This article first appeared at TheNewAmerican.com on Thursday, May 25, 2023:
Michigan Governor Gretchen Whitmer defied local constitutional sheriffs on Monday by signing into law red flag legislation. When it becomes effective, it will allow family members, law enforcement officials, mental health “professionals,” roommates, and even former dating partners to petition a court to have firearms removed from the targeted victim — all without a trial, a conviction, or even advance notice.
As AP News noted, the “flagged person would have to prove they do not pose a significant risk” to themselves or to others in order to get their guns back. In other words, under Whitmer's red flag law, targets are deemed guilty until they can prove their innocence.
This turns the Fourth Amendment to the U.S. Constitution on its head, and pushback against such laws continues to grow. Constitutional sheriffs in Michigan have already publicly declared they won't enforce the law once it goes into force.
A rush to pass a red flag law in Tennessee is also generating resistance, this time from republican lawmakers opposing the push for a special session by the state's Republican governor, Bill Lee. State Representative Bryan Richey sent a letter to Lee:
Governor, on behalf of myself and my colleagues listed below, we urge you to abandon the special session you have proposed for August 21, in response to The Covenant School tragedy, because the General Assembly can further consider and discuss legitimate measures to improve public safety when the legislature reconvenes in January 2024….
We can strengthen our criminal penalties and protect our people at any time. It does not require a special session—a session that will be a political event to put pressure on conservative Republicans to grow government and ignore the will of their constituents in service to the national woke mob that will descend on the Capitol.
In New York, the rush to target innocents who might be a danger to themselves or others has reached a fever pitch, most likely because two state courts have already ruled the state's red flag law unconstitutional.
That rush has been extraordinary. In 2021 there were 538 ERPOs (extreme risk protection orders) issued. In 2022 there were almost eight times as many ERPOs issued — 4,257.
And so far in 2023, ERPOs are being issued at an annual rate of more than 10,000. The governor appears to want to inflict as much damage as possible before the law is tossed by a higher state or federal court. Governor Kathy Hochul admitted that the law isn't designed to prosecute criminals, but only those who might possibly someday become criminals: “Red flag allows us to not solve a crime after the fact but to prevent the crime.”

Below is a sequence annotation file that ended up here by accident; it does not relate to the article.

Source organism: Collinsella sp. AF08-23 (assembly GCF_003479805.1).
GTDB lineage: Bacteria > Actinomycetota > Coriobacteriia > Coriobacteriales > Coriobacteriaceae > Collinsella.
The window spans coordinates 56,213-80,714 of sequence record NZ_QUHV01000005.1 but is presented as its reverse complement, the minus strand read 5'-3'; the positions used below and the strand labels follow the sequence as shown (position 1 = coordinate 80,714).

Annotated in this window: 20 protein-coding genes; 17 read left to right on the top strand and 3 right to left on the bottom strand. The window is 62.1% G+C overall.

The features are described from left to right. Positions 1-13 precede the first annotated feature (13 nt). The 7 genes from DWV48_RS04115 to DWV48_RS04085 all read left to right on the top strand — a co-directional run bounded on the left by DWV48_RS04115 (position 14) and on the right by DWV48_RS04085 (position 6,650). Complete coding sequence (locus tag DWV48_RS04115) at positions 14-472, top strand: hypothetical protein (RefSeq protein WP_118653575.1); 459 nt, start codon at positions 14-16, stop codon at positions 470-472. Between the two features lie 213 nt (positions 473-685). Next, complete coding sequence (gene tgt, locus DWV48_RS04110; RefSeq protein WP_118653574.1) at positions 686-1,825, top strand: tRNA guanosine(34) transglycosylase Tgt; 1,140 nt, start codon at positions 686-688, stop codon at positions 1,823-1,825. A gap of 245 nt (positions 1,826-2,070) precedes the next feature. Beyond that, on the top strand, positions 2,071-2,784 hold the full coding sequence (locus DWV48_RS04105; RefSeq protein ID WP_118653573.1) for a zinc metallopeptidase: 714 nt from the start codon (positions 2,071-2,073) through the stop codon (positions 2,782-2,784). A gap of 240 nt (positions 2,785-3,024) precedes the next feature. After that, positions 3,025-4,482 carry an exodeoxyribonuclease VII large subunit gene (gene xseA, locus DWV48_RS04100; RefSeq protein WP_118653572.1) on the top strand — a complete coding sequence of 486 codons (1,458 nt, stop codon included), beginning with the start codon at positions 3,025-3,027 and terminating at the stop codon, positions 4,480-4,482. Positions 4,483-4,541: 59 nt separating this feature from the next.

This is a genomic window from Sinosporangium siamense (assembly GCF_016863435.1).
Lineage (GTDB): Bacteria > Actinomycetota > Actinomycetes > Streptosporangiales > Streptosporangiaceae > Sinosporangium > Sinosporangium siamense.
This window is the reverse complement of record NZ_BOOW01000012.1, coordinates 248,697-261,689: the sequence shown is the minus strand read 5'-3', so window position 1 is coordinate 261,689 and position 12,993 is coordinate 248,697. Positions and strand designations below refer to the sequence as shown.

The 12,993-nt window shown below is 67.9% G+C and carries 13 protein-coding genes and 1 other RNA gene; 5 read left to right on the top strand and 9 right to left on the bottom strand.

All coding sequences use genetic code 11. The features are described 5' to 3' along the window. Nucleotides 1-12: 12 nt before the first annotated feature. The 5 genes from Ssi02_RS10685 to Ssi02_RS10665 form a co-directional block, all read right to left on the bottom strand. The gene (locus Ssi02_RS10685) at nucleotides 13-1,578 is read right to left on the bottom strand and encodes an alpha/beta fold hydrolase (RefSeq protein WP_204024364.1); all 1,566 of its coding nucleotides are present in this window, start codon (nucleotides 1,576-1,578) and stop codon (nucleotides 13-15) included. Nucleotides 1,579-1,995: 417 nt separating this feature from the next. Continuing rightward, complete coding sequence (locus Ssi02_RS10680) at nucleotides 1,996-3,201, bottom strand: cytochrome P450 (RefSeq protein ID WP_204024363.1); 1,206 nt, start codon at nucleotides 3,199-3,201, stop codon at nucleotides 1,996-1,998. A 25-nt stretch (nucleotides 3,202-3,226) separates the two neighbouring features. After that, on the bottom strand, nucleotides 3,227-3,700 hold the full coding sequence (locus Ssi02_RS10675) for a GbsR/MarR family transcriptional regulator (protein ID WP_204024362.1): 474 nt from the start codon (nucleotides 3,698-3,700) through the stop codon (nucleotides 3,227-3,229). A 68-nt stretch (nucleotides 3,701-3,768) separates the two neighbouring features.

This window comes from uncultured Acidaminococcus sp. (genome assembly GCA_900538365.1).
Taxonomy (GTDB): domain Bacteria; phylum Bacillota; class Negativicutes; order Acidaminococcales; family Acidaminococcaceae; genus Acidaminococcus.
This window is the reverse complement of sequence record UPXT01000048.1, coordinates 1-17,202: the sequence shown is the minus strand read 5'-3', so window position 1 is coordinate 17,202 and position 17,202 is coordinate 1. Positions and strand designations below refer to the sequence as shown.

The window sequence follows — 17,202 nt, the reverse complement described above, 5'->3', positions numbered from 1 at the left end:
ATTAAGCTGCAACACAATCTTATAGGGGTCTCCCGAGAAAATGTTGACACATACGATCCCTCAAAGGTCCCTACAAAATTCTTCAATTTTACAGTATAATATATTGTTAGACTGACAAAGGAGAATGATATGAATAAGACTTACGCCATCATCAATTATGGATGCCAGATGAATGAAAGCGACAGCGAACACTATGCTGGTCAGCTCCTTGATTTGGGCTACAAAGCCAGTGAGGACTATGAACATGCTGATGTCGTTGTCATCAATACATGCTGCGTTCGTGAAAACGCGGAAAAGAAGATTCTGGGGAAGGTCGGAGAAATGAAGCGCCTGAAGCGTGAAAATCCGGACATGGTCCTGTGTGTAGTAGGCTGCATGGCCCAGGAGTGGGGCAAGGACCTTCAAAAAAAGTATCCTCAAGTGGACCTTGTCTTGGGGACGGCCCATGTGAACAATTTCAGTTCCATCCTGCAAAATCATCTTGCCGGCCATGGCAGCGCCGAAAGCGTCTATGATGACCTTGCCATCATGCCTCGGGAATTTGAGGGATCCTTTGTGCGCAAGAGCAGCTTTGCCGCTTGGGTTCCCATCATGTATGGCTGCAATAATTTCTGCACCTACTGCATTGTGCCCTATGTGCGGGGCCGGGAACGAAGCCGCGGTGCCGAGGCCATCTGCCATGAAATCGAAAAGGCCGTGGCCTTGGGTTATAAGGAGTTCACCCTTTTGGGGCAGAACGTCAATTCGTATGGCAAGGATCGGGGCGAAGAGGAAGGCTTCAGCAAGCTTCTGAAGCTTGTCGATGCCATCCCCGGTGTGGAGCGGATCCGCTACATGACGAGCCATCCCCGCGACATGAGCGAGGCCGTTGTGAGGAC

Happily, two judges have already ruled her law unconstitutional: Thomas Moran in Monroe County and Craig Stephen Brown in Orange County.
Judge Brown made it crystal clear why:
Absent from New York's Red Flag Law is any provision whatsoever requiring even a single medical or mental health expert opinion providing a basis for the order to be issued.
New York's Red Flag Law … lacks sufficient statutory guardrails to protect a citizen's Second Amendment Constitutional right to bear arms.
To say nothing about infringing on that citizen's Fourth Amendment right to due process!
Nevertheless, the canard that ERPOs/red flag laws actually reduce gun violence continues. As anti-gun Everytown for Gun Safety claims on its website: “In many instances of gun violence, there are clear warning signs that the shooter posed a serious threat before the shooting. Extreme Risk laws give key community members a way to intervene before warning signs become tragedies.”
Even if that were true, the end (reducing gun violence) doesn't justify the means (violating citizens' rights guaranteed under the Constitution's Bill of Rights). Instead, such laws could — and likely would — be expanded to include anyone opposed to the political party presently in power. As the nra's Institute for Legislative Action said:
Aside from allowing run-of-the-mill malicious actors to indulge personal grudges against law-abiding gun owners, in the current politically-charged environment these laws enable the government to target those with first amendment-protected political views the government disfavors.
As this writer has suggested, such expansions could eventually include all law-abiding gun owners, who will be deemed “a danger to themselves and to others” simply because they own a firearm.
The pushback against such egregious assaults on precious liberties is welcome. It needs to grow to the point where laws in the 20 states allowing such infringements are declared unequivocally unconstitutional at the highest level.